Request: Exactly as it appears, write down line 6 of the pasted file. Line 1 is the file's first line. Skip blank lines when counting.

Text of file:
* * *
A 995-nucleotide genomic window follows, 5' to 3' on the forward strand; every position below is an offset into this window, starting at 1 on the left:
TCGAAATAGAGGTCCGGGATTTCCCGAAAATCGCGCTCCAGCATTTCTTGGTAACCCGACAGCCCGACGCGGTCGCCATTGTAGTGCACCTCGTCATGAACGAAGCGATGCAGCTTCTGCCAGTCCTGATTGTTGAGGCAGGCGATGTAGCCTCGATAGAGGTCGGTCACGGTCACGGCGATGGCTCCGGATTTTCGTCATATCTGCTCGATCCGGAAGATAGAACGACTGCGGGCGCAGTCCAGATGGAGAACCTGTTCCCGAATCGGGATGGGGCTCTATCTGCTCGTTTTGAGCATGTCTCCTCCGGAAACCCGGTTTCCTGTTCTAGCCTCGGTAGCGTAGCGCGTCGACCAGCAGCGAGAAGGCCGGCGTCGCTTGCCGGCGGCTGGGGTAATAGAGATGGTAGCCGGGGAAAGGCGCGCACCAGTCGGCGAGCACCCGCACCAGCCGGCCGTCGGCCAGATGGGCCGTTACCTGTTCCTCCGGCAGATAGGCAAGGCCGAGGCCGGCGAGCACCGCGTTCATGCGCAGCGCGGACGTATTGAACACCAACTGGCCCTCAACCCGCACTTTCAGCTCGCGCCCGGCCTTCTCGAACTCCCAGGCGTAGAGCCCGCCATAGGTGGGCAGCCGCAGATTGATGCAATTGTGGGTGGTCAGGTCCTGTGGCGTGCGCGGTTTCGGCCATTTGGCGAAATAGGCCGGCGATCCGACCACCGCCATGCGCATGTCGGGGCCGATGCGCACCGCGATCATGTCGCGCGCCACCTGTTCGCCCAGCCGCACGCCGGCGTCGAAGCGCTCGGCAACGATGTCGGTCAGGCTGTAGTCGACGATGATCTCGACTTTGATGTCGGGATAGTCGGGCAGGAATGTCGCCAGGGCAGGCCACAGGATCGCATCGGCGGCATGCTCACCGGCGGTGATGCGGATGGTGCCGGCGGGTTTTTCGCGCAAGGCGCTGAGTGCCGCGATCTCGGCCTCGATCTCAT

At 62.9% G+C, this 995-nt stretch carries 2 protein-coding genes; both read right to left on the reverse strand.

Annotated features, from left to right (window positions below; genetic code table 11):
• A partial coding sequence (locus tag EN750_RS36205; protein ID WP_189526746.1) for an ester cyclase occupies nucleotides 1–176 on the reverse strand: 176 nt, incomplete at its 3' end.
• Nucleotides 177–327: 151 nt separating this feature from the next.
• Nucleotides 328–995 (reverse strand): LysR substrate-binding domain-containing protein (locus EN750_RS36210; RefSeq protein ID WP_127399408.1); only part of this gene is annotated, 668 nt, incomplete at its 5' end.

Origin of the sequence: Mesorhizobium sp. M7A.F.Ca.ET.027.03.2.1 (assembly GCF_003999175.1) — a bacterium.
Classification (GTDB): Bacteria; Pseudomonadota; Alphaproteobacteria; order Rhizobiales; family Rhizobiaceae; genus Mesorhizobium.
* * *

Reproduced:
• Nucleotides 177–327: 151 nt separating this feature from the next.